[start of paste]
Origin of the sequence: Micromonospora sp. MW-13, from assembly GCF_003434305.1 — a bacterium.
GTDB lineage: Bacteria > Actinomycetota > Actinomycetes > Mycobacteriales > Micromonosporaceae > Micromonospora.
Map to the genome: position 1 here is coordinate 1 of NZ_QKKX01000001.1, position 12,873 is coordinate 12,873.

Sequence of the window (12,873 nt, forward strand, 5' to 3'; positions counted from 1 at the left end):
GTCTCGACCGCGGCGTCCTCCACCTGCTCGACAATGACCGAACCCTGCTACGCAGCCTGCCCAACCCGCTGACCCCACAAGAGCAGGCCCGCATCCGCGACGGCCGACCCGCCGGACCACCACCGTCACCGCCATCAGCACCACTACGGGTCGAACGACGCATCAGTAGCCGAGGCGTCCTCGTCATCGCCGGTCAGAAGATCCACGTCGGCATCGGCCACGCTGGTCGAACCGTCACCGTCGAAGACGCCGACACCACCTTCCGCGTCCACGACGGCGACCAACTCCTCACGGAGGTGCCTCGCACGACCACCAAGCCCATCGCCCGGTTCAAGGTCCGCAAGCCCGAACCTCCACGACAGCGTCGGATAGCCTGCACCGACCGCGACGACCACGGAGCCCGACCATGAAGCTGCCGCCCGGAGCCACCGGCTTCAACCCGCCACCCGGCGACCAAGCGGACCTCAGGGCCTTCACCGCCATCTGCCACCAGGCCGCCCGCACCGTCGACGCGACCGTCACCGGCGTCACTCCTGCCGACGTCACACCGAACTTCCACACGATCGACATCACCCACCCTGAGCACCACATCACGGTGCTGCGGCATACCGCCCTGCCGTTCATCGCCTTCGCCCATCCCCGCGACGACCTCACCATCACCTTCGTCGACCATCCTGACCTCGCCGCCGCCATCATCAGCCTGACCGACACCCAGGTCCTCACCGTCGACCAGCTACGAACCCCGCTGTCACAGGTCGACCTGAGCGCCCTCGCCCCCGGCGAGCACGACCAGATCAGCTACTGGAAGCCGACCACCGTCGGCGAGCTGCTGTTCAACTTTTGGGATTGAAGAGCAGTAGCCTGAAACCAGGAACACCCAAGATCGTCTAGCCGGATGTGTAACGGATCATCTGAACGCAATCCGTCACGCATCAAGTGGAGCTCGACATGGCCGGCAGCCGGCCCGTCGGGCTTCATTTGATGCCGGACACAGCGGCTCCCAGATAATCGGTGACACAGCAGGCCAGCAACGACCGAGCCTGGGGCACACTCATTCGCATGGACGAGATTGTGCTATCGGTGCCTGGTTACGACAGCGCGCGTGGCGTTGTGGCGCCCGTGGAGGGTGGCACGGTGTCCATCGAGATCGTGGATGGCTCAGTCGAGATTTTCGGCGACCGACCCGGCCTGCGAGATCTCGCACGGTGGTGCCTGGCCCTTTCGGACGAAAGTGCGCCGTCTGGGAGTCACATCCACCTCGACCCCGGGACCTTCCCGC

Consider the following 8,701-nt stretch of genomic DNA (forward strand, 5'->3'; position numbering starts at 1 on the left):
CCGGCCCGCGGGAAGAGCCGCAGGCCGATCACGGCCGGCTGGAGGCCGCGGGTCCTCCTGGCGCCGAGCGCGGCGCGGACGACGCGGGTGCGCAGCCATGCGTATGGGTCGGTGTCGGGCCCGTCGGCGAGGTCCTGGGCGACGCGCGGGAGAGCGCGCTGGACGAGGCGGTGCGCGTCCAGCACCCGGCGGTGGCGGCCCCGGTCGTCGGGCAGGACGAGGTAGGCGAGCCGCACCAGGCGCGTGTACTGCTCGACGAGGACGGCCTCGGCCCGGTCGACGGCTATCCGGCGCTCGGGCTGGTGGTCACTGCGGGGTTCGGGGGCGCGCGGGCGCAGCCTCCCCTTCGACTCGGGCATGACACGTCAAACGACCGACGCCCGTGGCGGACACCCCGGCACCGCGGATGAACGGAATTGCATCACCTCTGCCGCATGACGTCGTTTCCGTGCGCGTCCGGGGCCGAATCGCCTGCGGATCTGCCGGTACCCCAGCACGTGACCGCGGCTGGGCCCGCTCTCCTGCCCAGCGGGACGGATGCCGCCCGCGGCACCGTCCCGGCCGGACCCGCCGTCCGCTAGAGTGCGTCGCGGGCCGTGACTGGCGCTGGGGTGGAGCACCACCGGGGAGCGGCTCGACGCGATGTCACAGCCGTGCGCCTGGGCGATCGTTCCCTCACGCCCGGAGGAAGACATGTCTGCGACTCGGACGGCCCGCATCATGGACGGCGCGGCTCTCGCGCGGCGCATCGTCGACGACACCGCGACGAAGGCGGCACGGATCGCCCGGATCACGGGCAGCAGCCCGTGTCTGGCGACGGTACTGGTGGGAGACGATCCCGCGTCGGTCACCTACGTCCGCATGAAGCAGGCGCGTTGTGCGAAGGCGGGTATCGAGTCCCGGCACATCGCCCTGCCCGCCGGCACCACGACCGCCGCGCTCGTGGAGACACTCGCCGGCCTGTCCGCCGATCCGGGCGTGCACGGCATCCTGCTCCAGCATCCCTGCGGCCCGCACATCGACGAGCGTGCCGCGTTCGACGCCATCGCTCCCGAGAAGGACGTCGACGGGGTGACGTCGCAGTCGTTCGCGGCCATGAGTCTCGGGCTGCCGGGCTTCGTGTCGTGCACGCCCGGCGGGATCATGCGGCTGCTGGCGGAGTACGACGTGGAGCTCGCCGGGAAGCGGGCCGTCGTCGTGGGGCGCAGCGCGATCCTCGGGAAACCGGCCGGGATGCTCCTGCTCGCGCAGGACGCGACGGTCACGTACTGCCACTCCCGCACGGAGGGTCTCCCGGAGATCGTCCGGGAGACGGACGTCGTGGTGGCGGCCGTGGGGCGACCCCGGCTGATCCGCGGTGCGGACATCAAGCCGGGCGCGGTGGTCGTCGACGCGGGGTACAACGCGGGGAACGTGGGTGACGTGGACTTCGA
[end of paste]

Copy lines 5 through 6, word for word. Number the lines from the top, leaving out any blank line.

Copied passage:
GTCTCGACCGCGGCGTCCTCCACCTGCTCGACAATGACCGAACCCTGCTACGCAGCCTGCCCAACCCGCTGACCCCACAAGAGCAGGCCCGCATCCGCGACGGCCGACCCGCCGGACCACCACCGTCACCGCCATCAGCACCACTACGGGTCGAACGACGCATCAGTAGCCGAGGCGTCCTCGTCATCGCCGGTCAGAAGATCCACGTCGGCATCGGCCACGCTGGTCGAACCGTCACCGTCGAAGACGCCGACACCACCTTCCGCGTCCACGACGGCGACCAACTCCTCACGGAGGTGCCTCGCACGACCACCAAGCCCATCGCCCGGTTCAAGGTCCGCAAGCCCGAACCTCCACGACAGCGTCGGATAGCCTGCACCGACCGCGACGACCACGGAGCCCGACCATGAAGCTGCCGCCCGGAGCCACCGGCTTCAACCCGCCACCCGGCGACCAAGCGGACCTCAGGGCCTTCACCGCCATCTGCCACCAGGCCGCCCGCACCGTCGACGCGACCGTCACCGGCGTCACTCCTGCCGACGTCACACCGAACTTCCACACGATCGACATCACCCACCCTGAGCACCACATCACGGTGCTGCGGCATACCGCCCTGCCGTTCATCGCCTTCGCCCATCCCCGCGACGACCTCACCATCACCTTCGTCGACCATCCTGACCTCGCCGCCGCCATCATCAGCCTGACCGACACCCAGGTCCTCACCGTCGACCAGCTACGAACCCCGCTGTCACAGGTCGACCTGAGCGCCCTCGCCCCCGGCGAGCACGACCAGATCAGCTACTGGAAGCCGACCACCGTCGGCGAGCTGCTGTTCAACTTTTGGGATTGAAGAGCAGTAGCCTGAAACCAGGAACACCCAAGATCGTCTAGCCGGATGTGTAACGGATCATCTGAACGCAATCCGTCACGCATCAAGTGGAGCTCGACATGGCCGGCAGCCGGCCCGTCGGGCTTCATTTGATGCCGGACACAGCGGCTCCCAGATAATCGGTGACACAGCAGGCCAGCAACGACCGAGCCTGGGGCACACTCATTCGCATGGACGAGATTGTGCTATCGGTGCCTGGTTACGACAGCGCGCGTGGCGTTGTGGCGCCCGTGGAGGGTGGCACGGTGTCCATCGAGATCGTGGATGGCTCAGTCGAGATTTTCGGCGACCGACCCGGCCTGCGAGATCTCGCACGGTGGTGCCTGGCCCTTTCGGACGAAAGTGCGCCGTCTGGGAGTCACATCCACCTCGACCCCGGGACCTTCCCGC

Consider the following 8,701-nt stretch of genomic DNA (forward strand, 5'->3'; position numbering starts at 1 on the left):